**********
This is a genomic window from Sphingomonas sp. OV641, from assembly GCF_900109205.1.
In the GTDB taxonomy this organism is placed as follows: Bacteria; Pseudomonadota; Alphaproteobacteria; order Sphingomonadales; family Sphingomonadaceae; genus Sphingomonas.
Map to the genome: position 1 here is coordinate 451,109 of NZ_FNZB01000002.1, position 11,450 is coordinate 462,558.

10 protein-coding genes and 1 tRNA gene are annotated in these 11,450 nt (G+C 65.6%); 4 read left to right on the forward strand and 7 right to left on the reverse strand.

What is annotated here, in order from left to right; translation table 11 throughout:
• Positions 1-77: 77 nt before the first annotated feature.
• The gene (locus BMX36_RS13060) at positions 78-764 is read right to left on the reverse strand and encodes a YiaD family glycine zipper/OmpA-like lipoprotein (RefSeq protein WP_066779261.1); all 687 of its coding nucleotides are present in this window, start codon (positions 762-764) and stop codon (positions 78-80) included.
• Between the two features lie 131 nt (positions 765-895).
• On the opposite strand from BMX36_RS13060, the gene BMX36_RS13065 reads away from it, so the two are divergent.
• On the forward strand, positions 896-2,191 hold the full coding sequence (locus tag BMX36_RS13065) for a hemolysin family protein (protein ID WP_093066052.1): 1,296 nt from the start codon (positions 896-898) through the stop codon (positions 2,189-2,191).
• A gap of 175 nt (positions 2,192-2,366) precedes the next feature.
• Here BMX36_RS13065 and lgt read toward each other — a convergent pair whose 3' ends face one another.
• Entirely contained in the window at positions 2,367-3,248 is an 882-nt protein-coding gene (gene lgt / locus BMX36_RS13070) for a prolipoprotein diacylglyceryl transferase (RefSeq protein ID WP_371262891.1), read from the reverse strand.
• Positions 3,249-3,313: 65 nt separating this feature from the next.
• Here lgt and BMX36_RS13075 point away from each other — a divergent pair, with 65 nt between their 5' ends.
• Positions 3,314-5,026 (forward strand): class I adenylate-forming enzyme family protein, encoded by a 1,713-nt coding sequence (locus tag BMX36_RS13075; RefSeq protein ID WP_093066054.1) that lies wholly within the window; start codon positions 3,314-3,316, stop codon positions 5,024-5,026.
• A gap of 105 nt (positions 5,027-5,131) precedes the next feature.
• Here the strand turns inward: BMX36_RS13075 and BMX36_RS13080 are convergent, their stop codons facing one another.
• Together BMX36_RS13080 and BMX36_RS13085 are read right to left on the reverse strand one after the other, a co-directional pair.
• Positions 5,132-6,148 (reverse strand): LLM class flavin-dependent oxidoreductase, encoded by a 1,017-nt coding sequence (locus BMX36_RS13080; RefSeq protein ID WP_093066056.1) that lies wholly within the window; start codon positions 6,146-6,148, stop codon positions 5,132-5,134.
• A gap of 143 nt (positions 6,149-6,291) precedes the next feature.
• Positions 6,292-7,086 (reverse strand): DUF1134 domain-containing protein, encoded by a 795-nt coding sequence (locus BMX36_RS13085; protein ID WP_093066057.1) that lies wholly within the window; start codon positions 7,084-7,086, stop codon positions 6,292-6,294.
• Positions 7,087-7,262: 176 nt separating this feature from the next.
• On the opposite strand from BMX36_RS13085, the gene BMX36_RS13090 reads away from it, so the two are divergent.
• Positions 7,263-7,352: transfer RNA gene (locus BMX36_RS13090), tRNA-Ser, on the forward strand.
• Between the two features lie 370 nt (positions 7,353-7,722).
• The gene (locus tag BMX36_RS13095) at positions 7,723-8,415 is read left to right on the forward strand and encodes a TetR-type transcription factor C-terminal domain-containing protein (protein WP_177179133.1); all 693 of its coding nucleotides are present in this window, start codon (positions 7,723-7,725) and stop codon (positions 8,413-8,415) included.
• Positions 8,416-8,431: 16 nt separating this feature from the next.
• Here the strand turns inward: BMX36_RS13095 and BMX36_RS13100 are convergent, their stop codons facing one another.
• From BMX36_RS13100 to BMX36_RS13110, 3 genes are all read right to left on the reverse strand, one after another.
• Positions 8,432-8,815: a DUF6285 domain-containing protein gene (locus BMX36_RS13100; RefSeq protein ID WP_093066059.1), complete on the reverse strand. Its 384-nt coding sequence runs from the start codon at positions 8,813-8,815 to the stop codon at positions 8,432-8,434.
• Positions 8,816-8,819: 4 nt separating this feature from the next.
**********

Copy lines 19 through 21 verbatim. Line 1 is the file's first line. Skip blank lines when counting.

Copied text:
• Together BMX36_RS13080 and BMX36_RS13085 are read right to left on the reverse strand one after the other, a co-directional pair.
• Positions 5,132-6,148 (reverse strand): LLM class flavin-dependent oxidoreductase, encoded by a 1,017-nt coding sequence (locus BMX36_RS13080; RefSeq protein ID WP_093066056.1) that lies wholly within the window; start codon positions 6,146-6,148, stop codon positions 5,132-5,134.
• A gap of 143 nt (positions 6,149-6,291) precedes the next feature.